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different support and loading conditions are shown in Figure 2.93. Plastic hinges are developed first at the sections subjected to the greatest moment. The possible locations for plastic hinges to develop are at the points of concentrated loads, at the intersections of members involving a change in geometry, and at the point of zero shear for a member under uniform distributed load.

### 2.11.5 Plastic Moment Capacity

A knowledge of full plastic moment capacity of a section is important in plastic analysis. It forms the basis for limit load analysis of the system. Plastic moment is the moment resistance of a fully yielded cross-section. The cross-section must be fully compact to develop its plastic strength. The component plates of a section must not buckle prior to the attainment of full moment capacity.

The plastic moment capacity, Mp, of a cross-section depends on the material yield stress and the section geometry. The procedure for the calculation of Mp may be summarized in the following two steps:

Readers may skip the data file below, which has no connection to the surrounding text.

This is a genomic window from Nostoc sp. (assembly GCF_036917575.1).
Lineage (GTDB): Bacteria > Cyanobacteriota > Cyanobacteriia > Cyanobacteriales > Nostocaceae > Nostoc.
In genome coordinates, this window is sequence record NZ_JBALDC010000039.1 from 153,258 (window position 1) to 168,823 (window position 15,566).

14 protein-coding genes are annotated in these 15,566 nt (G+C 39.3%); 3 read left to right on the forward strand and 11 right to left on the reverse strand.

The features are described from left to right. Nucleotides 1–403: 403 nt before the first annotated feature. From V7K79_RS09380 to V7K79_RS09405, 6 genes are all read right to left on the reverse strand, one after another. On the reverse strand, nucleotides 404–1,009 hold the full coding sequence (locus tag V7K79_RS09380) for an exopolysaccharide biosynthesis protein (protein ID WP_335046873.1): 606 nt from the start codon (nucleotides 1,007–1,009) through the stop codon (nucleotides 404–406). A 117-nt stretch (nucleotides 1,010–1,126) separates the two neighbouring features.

1. The plastic neutral axis of a cross-section is located by considering the equilibrium of forces normal to the cross-section. Figure 2.94a shows a cross-section of arbitrary shape subjected to increasing moment. The plastic neutral axis is determined by equating the force in compression (C) to that in tension (T ). If the entire cross-section is made of same material, the plastic neutral axis can be determined by dividing the cross-sectional area into two equal parts. If the cross-section is made of more than one type of material, the plastic neutral axis must be determined by summing the normal force and letting the force equal zero.

2. The plastic moment capacity is determined by obtaining the moment generated by the tensile and compressive forces.

Consider an arbitrary section with area 2A and one axis of symmetry, which is strengthened by a cover plate of area a as shown in Figure 2.94b. Further, assume that the yield strengths of the original section

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